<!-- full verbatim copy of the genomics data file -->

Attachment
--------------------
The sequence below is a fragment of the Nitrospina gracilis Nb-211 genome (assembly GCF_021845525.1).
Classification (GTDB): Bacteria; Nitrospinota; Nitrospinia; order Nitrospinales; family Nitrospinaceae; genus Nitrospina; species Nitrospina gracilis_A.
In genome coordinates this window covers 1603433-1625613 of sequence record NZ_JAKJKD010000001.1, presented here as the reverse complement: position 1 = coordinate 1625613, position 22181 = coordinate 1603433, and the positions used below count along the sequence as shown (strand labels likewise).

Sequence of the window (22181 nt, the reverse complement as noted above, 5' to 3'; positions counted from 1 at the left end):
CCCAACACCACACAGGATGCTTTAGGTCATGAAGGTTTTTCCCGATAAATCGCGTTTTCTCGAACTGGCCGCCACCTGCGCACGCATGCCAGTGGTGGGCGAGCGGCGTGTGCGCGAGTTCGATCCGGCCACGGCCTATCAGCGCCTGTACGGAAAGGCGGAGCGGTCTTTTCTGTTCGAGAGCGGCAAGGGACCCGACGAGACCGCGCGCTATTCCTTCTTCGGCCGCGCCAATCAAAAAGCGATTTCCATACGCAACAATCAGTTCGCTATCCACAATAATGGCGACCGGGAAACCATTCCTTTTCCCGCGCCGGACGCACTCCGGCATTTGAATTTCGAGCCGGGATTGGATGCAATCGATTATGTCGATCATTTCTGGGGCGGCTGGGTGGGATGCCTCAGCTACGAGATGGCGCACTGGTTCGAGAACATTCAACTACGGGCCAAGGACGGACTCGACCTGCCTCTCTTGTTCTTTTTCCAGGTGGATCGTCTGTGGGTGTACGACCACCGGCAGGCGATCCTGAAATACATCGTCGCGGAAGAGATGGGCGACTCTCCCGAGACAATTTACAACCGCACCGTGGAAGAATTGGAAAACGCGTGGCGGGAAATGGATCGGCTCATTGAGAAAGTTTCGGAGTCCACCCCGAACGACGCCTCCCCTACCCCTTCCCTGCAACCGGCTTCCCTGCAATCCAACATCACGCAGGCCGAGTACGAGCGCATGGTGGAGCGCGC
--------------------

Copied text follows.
The sequence below is a fragment of the Nitrospina gracilis Nb-211 genome (assembly GCF_021845525.1).
Classification (GTDB): Bacteria; Nitrospinota; Nitrospinia; order Nitrospinales; family Nitrospinaceae; genus Nitrospina; species Nitrospina gracilis_A.
In genome coordinates this window covers 1603433-1625613 of sequence record NZ_JAKJKD010000001.1, presented here as the reverse complement: position 1 = coordinate 1625613, position 22181 = coordinate 1603433, and the positions used below count along the sequence as shown (strand labels likewise).

Sequence of the window (22181 nt, the reverse complement as noted above, 5' to 3'; positions counted from 1 at the left end):
CCCAACACCACACAGGATGCTTTAGGTCATGAAGGTTTTTCCCGATAAATCGCGTTTTCTCGAACTGGCCGCCACCTGCGCACGCATGCCAGTGGTGGGCGAGCGGCGTGTGCGCGAGTTCGATCCGGCCACGGCCTATCAGCGCCTGTACGGAAAGGCGGAGCGGTCTTTTCTGTTCGAGAGCGGCAAGGGACCCGACGAGACCGCGCGCTATTCCTTCTTCGGCCGCGCCAATCAAAAAGCGATTTCCATACGCAACAATCAGTTCGCTATCCACAATAATGGCGACCGGGAAACCATTCCTTTTCCCGCGCCGGACGCACTCCGGCATTTGAATTTCGAGCCGGGATTGGATGCAATCGATTATGTCGATCATTTCTGGGGCGGCTGGGTGGGATGCCTCAGCTACGAGATGGCGCACTGGTTCGAGAACATTCAACTACGGGCCAAGGACGGACTCGACCTGCCTCTCTTGTTCTTTTTCCAGGTGGATCGTCTGTGGGTGTACGACCACCGGCAGGCGATCCTGAAATACATCGTCGCGGAAGAGATGGGCGACTCTCCCGAGACAATTTACAACCGCACCGTGGAAGAATTGGAAAACGCGTGGCGGGAAATGGATCGGCTCATTGAGAAAGTTTCGGAGTCCACCCCGAACGACGCCTCCCCTACCCCTTCCCTGCAACCGGCTTCCCTGCAATCCAACATCACGCAGGCCGAGTACGAGCGCATGGTGGAGCGCGC